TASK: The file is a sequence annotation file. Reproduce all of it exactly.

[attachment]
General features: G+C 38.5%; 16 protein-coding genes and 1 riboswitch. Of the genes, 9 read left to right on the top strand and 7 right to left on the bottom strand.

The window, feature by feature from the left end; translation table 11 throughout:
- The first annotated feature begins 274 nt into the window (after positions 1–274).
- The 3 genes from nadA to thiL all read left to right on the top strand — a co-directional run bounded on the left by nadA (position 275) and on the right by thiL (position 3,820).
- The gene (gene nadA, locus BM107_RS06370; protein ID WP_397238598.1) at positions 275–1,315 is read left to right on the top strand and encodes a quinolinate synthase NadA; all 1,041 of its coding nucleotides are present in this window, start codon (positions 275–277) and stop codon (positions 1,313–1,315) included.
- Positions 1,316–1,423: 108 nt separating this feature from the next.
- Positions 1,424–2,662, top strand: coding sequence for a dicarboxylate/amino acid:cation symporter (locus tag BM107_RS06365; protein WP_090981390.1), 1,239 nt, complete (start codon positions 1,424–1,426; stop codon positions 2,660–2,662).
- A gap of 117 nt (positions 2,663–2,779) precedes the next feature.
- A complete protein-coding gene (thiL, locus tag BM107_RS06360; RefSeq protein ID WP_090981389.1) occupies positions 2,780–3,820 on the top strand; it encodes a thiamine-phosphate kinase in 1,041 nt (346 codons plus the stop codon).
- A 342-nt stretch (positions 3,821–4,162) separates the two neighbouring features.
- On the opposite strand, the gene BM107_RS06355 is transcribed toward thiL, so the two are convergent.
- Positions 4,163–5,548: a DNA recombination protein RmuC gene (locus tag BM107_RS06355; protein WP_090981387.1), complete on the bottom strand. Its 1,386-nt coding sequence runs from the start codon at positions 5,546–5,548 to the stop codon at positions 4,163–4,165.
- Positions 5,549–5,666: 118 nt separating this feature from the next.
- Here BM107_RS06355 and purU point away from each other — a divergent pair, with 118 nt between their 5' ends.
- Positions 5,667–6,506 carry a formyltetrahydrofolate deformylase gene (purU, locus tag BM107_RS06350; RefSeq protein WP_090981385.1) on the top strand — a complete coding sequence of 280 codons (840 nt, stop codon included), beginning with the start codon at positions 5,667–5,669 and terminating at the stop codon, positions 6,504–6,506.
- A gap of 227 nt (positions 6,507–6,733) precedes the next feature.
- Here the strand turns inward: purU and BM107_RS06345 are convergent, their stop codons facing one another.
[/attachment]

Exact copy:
General features: G+C 38.5%; 16 protein-coding genes and 1 riboswitch. Of the genes, 9 read left to right on the top strand and 7 right to left on the bottom strand.

The window, feature by feature from the left end; translation table 11 throughout:
- The first annotated feature begins 274 nt into the window (after positions 1–274).
- The 3 genes from nadA to thiL all read left to right on the top strand — a co-directional run bounded on the left by nadA (position 275) and on the right by thiL (position 3,820).
- The gene (gene nadA, locus BM107_RS06370; protein ID WP_397238598.1) at positions 275–1,315 is read left to right on the top strand and encodes a quinolinate synthase NadA; all 1,041 of its coding nucleotides are present in this window, start codon (positions 275–277) and stop codon (positions 1,313–1,315) included.
- Positions 1,316–1,423: 108 nt separating this feature from the next.
- Positions 1,424–2,662, top strand: coding sequence for a dicarboxylate/amino acid:cation symporter (locus tag BM107_RS06365; protein WP_090981390.1), 1,239 nt, complete (start codon positions 1,424–1,426; stop codon positions 2,660–2,662).
- A gap of 117 nt (positions 2,663–2,779) precedes the next feature.
- A complete protein-coding gene (thiL, locus tag BM107_RS06360; RefSeq protein ID WP_090981389.1) occupies positions 2,780–3,820 on the top strand; it encodes a thiamine-phosphate kinase in 1,041 nt (346 codons plus the stop codon).
- A 342-nt stretch (positions 3,821–4,162) separates the two neighbouring features.
- On the opposite strand, the gene BM107_RS06355 is transcribed toward thiL, so the two are convergent.
- Positions 4,163–5,548: a DNA recombination protein RmuC gene (locus tag BM107_RS06355; protein WP_090981387.1), complete on the bottom strand. Its 1,386-nt coding sequence runs from the start codon at positions 5,546–5,548 to the stop codon at positions 4,163–4,165.
- Positions 5,549–5,666: 118 nt separating this feature from the next.
- Here BM107_RS06355 and purU point away from each other — a divergent pair, with 118 nt between their 5' ends.
- Positions 5,667–6,506 carry a formyltetrahydrofolate deformylase gene (purU, locus tag BM107_RS06350; RefSeq protein WP_090981385.1) on the top strand — a complete coding sequence of 280 codons (840 nt, stop codon included), beginning with the start codon at positions 5,667–5,669 and terminating at the stop codon, positions 6,504–6,506.
- A gap of 227 nt (positions 6,507–6,733) precedes the next feature.
- Here the strand turns inward: purU and BM107_RS06345 are convergent, their stop codons facing one another.